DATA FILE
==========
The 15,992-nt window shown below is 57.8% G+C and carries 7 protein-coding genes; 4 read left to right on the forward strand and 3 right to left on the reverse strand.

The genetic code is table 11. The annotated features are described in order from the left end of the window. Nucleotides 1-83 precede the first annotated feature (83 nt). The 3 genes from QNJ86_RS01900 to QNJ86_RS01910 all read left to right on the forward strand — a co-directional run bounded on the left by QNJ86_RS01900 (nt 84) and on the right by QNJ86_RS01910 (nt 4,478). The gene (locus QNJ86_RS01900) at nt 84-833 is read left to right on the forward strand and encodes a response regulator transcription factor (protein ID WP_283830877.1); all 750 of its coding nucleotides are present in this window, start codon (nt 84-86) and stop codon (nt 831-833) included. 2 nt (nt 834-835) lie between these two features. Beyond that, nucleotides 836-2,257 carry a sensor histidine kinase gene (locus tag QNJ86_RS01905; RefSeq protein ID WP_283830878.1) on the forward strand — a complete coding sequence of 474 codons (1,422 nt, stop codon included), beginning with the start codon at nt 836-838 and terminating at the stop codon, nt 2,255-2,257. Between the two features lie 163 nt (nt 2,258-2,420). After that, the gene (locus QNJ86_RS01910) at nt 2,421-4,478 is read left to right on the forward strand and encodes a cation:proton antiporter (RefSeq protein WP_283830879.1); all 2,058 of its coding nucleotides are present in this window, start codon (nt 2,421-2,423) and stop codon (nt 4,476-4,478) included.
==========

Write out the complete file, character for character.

The 15,992-nt window shown below is 57.8% G+C and carries 7 protein-coding genes; 4 read left to right on the forward strand and 3 right to left on the reverse strand.

The genetic code is table 11. The annotated features are described in order from the left end of the window. Nucleotides 1-83 precede the first annotated feature (83 nt). The 3 genes from QNJ86_RS01900 to QNJ86_RS01910 all read left to right on the forward strand — a co-directional run bounded on the left by QNJ86_RS01900 (nt 84) and on the right by QNJ86_RS01910 (nt 4,478). The gene (locus QNJ86_RS01900) at nt 84-833 is read left to right on the forward strand and encodes a response regulator transcription factor (protein ID WP_283830877.1); all 750 of its coding nucleotides are present in this window, start codon (nt 84-86) and stop codon (nt 831-833) included. 2 nt (nt 834-835) lie between these two features. Beyond that, nucleotides 836-2,257 carry a sensor histidine kinase gene (locus tag QNJ86_RS01905; RefSeq protein ID WP_283830878.1) on the forward strand — a complete coding sequence of 474 codons (1,422 nt, stop codon included), beginning with the start codon at nt 836-838 and terminating at the stop codon, nt 2,255-2,257. Between the two features lie 163 nt (nt 2,258-2,420). After that, the gene (locus QNJ86_RS01910) at nt 2,421-4,478 is read left to right on the forward strand and encodes a cation:proton antiporter (RefSeq protein WP_283830879.1); all 2,058 of its coding nucleotides are present in this window, start codon (nt 2,421-2,423) and stop codon (nt 4,476-4,478) included.